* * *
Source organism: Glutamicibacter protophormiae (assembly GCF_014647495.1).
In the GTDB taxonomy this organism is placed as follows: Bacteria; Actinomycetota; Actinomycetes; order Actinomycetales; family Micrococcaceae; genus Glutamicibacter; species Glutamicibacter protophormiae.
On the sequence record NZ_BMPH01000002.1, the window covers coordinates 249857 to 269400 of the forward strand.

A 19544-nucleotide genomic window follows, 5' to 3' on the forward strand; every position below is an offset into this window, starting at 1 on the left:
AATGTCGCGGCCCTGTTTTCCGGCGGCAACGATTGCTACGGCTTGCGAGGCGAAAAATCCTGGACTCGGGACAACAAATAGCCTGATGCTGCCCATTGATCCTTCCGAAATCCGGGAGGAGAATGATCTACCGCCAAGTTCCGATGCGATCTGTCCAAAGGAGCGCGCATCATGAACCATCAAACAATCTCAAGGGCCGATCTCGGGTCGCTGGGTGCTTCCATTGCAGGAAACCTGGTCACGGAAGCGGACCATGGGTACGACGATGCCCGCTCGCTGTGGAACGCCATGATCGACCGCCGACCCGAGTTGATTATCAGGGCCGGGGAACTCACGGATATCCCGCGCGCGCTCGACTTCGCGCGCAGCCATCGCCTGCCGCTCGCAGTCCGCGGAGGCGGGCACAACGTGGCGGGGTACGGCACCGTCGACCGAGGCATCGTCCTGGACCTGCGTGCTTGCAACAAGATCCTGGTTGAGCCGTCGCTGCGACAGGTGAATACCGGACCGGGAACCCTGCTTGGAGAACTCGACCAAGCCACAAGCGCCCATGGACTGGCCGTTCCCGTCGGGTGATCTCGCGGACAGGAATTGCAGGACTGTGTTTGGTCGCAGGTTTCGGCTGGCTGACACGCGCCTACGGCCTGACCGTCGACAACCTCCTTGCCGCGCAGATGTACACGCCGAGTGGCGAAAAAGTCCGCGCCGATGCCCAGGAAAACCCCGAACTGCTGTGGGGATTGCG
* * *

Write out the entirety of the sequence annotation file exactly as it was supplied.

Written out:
Source organism: Glutamicibacter protophormiae (assembly GCF_014647495.1).
In the GTDB taxonomy this organism is placed as follows: Bacteria; Actinomycetota; Actinomycetes; order Actinomycetales; family Micrococcaceae; genus Glutamicibacter; species Glutamicibacter protophormiae.
On the sequence record NZ_BMPH01000002.1, the window covers coordinates 249857 to 269400 of the forward strand.

A 19544-nucleotide genomic window follows, 5' to 3' on the forward strand; every position below is an offset into this window, starting at 1 on the left:
AATGTCGCGGCCCTGTTTTCCGGCGGCAACGATTGCTACGGCTTGCGAGGCGAAAAATCCTGGACTCGGGACAACAAATAGCCTGATGCTGCCCATTGATCCTTCCGAAATCCGGGAGGAGAATGATCTACCGCCAAGTTCCGATGCGATCTGTCCAAAGGAGCGCGCATCATGAACCATCAAACAATCTCAAGGGCCGATCTCGGGTCGCTGGGTGCTTCCATTGCAGGAAACCTGGTCACGGAAGCGGACCATGGGTACGACGATGCCCGCTCGCTGTGGAACGCCATGATCGACCGCCGACCCGAGTTGATTATCAGGGCCGGGGAACTCACGGATATCCCGCGCGCGCTCGACTTCGCGCGCAGCCATCGCCTGCCGCTCGCAGTCCGCGGAGGCGGGCACAACGTGGCGGGGTACGGCACCGTCGACCGAGGCATCGTCCTGGACCTGCGTGCTTGCAACAAGATCCTGGTTGAGCCGTCGCTGCGACAGGTGAATACCGGACCGGGAACCCTGCTTGGAGAACTCGACCAAGCCACAAGCGCCCATGGACTGGCCGTTCCCGTCGGGTGATCTCGCGGACAGGAATTGCAGGACTGTGTTTGGTCGCAGGTTTCGGCTGGCTGACACGCGCCTACGGCCTGACCGTCGACAACCTCCTTGCCGCGCAGATGTACACGCCGAGTGGCGAAAAAGTCCGCGCCGATGCCCAGGAAAACCCCGAACTGCTGTGGGGATTGCG